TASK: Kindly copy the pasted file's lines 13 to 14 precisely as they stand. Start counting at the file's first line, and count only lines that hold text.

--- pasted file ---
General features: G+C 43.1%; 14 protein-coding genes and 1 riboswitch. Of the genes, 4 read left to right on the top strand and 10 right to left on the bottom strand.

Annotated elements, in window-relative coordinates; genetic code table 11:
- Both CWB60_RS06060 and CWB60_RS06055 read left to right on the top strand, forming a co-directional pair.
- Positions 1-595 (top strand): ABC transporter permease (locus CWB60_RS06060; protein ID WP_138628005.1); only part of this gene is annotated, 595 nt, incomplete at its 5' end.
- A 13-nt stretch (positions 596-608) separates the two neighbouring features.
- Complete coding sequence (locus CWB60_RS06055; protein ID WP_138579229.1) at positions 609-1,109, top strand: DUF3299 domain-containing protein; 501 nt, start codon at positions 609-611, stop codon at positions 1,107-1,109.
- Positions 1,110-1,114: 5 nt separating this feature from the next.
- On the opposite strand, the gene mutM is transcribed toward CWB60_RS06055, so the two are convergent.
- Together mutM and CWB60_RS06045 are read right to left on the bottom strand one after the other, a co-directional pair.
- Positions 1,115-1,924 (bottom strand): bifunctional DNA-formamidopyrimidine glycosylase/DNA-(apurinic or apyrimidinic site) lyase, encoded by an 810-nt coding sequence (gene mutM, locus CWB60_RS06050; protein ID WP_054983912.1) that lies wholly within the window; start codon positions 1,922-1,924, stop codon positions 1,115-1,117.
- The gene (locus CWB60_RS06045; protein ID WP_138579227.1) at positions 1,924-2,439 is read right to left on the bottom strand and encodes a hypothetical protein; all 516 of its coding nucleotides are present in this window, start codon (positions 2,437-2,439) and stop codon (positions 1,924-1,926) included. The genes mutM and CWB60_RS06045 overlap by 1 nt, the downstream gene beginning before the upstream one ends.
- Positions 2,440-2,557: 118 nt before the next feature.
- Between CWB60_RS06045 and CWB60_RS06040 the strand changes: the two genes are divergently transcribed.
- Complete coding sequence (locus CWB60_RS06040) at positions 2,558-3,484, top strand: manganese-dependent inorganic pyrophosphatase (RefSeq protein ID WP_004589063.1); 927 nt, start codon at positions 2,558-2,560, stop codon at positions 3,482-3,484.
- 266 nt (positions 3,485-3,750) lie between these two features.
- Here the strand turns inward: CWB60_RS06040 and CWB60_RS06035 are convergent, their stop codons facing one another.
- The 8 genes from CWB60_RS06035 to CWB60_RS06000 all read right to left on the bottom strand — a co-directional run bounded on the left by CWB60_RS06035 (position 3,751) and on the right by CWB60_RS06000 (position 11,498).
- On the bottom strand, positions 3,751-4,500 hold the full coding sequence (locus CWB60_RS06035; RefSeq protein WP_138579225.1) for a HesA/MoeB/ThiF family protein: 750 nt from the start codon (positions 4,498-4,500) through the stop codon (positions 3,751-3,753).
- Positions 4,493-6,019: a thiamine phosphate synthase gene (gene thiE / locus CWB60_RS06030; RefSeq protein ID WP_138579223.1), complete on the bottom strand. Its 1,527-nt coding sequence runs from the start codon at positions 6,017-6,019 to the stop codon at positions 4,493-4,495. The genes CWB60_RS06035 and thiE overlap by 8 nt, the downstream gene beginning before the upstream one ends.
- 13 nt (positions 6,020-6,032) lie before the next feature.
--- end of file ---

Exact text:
- Between CWB60_RS06045 and CWB60_RS06040 the strand changes: the two genes are divergently transcribed.
- Complete coding sequence (locus CWB60_RS06040) at positions 2,558-3,484, top strand: manganese-dependent inorganic pyrophosphatase (RefSeq protein ID WP_004589063.1); 927 nt, start codon at positions 2,558-2,560, stop codon at positions 3,482-3,484.